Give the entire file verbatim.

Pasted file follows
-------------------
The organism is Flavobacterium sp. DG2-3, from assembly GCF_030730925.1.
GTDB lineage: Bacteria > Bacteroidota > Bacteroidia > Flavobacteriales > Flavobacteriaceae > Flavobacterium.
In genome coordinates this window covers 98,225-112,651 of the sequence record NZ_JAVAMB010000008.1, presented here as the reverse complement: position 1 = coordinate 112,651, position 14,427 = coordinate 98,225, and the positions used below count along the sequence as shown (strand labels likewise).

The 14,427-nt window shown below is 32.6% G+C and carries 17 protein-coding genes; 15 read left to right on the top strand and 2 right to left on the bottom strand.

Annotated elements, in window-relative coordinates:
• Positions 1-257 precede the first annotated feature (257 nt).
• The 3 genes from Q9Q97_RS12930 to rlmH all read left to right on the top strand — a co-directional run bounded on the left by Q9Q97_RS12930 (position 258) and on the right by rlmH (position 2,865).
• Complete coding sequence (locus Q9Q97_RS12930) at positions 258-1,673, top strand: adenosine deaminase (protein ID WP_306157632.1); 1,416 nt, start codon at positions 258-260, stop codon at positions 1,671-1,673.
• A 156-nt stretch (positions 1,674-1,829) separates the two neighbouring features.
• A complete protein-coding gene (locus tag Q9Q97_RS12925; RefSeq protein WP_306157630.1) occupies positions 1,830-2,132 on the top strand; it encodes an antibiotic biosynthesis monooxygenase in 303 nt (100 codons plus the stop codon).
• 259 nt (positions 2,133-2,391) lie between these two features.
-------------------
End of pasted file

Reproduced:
The organism is Flavobacterium sp. DG2-3, from assembly GCF_030730925.1.
GTDB lineage: Bacteria > Bacteroidota > Bacteroidia > Flavobacteriales > Flavobacteriaceae > Flavobacterium.
In genome coordinates this window covers 98,225-112,651 of the sequence record NZ_JAVAMB010000008.1, presented here as the reverse complement: position 1 = coordinate 112,651, position 14,427 = coordinate 98,225, and the positions used below count along the sequence as shown (strand labels likewise).

The 14,427-nt window shown below is 32.6% G+C and carries 17 protein-coding genes; 15 read left to right on the top strand and 2 right to left on the bottom strand.

Annotated elements, in window-relative coordinates:
• Positions 1-257 precede the first annotated feature (257 nt).
• The 3 genes from Q9Q97_RS12930 to rlmH all read left to right on the top strand — a co-directional run bounded on the left by Q9Q97_RS12930 (position 258) and on the right by rlmH (position 2,865).
• Complete coding sequence (locus Q9Q97_RS12930) at positions 258-1,673, top strand: adenosine deaminase (protein ID WP_306157632.1); 1,416 nt, start codon at positions 258-260, stop codon at positions 1,671-1,673.
• A 156-nt stretch (positions 1,674-1,829) separates the two neighbouring features.
• A complete protein-coding gene (locus tag Q9Q97_RS12925; RefSeq protein WP_306157630.1) occupies positions 1,830-2,132 on the top strand; it encodes an antibiotic biosynthesis monooxygenase in 303 nt (100 codons plus the stop codon).
• 259 nt (positions 2,133-2,391) lie between these two features.